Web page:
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What I Didn't Know Going Into the Preschool Search

The preschool search is a daunting experience. For some of us, it's the first time our baby will be away from home. In my case, it's the first time our toddler will be cared for by someone who is not a relative. Nonetheless, his father and I are confident that our son is going to thrive with the socialization that a preschool environment brings.

That said, it hasn't been easy figuring out what we wanted that environment to be like. We've learned a lot over the past few months. If you're planning to start the search soon—or stuck trying to make up your mind—here are some things we learned along that you might also consider.

1. Before touring schools and meeting the directors, it will be helpful if:

  • You start your search a year in advance. I know it sounds crazy. But we started a few months after our son's second birthday, and some schools already had very long waitlists for this coming fall. Be ready to pay a deposit to be added to a waitlist.
  • You know what days and times you need your child to be in preschool. Some schools have slots for one to two days per week, while others may only accept full-time students.
  • You have read reviews or have recommendations from others who have attended the school. Word of mouth is valuable when it comes to your children.

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2. When we started our search for the perfect place, there were so many factors to consider, such as:

  • Safety and whether the school site safe? Does it meet all regulations? Is the establishment licensed? Has everyone on staff received and passed a background check? What is the ratio of teacher to child
  • Affordability and whether it will stretch the budget too much. What adjustments will you make to accommodate for this in your plans?
  • Location and how long the commute is from your house/work to the preschool.
  • Philosophy and the values that govern the school. What is the leadership's belief on how to handle conflict? Does it follow a Montessori system or Reggio-Emilio? What are the values of the school? Some preschools we visited appeared quite traditional, while others seemed to follow millennial parenting trends. You need to decide what works for you and find an environment that is in alignment with you're raising your child at home.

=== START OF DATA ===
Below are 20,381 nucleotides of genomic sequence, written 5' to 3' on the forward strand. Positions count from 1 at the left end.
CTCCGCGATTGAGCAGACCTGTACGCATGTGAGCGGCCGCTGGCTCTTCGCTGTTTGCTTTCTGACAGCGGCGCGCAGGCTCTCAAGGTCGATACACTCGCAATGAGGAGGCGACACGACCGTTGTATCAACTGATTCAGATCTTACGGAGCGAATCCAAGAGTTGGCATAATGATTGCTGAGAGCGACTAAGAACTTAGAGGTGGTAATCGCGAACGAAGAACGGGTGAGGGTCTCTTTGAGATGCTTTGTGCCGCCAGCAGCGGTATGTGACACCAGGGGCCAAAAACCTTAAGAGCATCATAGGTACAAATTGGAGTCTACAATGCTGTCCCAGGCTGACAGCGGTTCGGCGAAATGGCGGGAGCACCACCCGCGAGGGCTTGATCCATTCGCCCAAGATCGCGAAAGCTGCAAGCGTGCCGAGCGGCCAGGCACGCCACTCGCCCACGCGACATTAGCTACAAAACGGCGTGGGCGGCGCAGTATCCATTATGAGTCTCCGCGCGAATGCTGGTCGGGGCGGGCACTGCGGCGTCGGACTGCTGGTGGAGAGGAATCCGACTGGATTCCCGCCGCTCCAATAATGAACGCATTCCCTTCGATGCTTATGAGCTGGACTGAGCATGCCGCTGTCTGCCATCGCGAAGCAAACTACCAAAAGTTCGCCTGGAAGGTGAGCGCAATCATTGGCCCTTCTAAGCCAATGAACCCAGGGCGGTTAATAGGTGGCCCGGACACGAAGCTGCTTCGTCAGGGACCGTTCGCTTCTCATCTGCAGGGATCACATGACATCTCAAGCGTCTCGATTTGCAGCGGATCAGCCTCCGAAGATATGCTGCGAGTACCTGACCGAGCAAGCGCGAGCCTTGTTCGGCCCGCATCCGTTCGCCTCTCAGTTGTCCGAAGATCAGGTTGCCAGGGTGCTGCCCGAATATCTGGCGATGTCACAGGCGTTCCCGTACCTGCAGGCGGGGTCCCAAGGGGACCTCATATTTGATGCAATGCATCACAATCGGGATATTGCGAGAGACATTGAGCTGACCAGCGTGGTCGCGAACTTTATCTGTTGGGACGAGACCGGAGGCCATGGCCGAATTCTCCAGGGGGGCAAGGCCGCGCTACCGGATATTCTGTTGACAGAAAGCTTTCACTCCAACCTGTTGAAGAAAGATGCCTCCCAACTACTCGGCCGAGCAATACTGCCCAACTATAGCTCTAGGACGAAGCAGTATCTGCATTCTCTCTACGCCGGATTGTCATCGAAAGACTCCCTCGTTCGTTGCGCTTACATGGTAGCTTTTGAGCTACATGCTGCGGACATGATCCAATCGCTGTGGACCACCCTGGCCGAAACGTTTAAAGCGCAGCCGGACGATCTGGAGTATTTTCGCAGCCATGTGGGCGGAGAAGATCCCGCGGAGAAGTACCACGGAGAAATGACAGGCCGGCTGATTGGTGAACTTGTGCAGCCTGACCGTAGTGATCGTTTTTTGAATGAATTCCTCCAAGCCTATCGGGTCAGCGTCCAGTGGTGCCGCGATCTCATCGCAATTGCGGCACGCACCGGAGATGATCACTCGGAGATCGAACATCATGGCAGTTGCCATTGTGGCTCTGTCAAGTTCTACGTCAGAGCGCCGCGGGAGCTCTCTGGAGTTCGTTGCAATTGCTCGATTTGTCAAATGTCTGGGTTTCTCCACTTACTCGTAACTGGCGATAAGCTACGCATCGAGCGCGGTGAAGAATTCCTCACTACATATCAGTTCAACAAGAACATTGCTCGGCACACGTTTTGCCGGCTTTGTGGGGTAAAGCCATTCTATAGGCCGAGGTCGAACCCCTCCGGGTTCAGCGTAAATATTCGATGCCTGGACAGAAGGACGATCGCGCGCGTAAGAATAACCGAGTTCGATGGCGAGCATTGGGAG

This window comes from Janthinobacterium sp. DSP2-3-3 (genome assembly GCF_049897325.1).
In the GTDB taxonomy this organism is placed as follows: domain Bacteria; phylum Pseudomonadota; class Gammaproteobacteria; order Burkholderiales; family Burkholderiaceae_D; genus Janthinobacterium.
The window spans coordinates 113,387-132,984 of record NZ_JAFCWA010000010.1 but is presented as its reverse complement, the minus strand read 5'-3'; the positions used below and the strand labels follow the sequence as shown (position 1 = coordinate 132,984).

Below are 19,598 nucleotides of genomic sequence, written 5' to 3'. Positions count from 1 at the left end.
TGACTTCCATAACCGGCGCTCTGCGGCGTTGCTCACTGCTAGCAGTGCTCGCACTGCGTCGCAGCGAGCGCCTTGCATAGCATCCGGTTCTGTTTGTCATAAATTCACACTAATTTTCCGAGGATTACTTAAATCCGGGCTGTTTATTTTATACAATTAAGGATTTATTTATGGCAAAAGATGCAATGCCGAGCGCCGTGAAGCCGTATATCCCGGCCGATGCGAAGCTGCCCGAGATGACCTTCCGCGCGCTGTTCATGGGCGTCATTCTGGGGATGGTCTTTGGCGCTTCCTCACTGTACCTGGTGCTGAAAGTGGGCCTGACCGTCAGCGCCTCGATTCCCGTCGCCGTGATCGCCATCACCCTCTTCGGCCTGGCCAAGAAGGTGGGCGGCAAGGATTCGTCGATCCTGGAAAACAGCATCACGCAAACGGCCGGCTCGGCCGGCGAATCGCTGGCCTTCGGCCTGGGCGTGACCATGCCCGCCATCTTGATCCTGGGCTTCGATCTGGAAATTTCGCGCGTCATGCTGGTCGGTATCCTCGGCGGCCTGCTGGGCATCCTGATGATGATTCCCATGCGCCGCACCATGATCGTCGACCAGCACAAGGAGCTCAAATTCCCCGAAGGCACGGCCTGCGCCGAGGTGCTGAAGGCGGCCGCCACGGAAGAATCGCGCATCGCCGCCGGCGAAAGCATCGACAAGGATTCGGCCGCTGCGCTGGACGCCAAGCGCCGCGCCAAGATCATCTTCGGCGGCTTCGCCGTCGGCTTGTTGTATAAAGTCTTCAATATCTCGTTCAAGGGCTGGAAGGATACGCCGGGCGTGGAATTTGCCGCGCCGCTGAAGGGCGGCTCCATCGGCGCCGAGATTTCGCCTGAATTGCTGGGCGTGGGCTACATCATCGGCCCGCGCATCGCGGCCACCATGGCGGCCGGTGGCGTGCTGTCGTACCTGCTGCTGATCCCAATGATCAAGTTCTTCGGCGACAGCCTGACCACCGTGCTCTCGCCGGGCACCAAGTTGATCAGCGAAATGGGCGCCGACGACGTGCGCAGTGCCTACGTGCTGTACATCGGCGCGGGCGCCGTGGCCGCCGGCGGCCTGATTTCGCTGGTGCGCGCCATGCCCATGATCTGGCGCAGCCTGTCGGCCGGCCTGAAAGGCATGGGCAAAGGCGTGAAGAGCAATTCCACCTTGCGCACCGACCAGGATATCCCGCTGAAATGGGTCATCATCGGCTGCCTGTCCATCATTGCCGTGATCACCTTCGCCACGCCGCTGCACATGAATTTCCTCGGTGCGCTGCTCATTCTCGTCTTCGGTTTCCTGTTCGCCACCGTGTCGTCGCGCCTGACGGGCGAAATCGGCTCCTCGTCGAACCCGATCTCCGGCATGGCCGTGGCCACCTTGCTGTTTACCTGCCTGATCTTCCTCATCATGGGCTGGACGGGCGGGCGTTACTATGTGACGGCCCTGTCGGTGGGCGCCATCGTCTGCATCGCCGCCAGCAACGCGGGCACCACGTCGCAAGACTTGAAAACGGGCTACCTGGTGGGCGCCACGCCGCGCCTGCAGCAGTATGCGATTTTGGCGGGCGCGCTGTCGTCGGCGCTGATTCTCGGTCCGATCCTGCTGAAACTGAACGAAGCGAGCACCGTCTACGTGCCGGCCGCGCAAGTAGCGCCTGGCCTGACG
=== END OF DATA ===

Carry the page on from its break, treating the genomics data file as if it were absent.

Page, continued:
• Languages spoken. Spanish is my first language, and so it is important that our child's preschool has a bilingual staff who foster acquisition Spanish.
  • Schedule and how kids spend the day. Ask to see the schedule. When is nap time? When and how are snacks and lunch served? Our son loves being outdoors, so we wanted to make sure there was lots of outdoor time at the location we chose for him.
I know this might sound controversial, but one thing we were not obsessing about was the academic rigor of the preschools.

3. Gut check


One of the biggest questions we asked ourselves was whether we could we imagine our child happy in that location. This was our biggest question and the answer came down to our gut and intuition. Making the decision is challenging, but you will know when you have found the right place. If you're not feeling it, maybe you need to keep looking.

I know this might sound controversial, but one thing we were not obsessing about was the academic rigor of the preschools. Of course, we want learning to be a part of the process, but we are more focused on social and emotional skills. We hope he will learn through play and develop character skills by socializing with other children in a nurturing and encouraging environment. He's 2. We have many years of academic worry ahead of us. We are going to hold off on that pressure at least until he's fully potty-trained.

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I'd encourage the rest of you not to stress too much about this either. Remember, too, that if you don't like the preschool you chose, it's also OK to change your mind.

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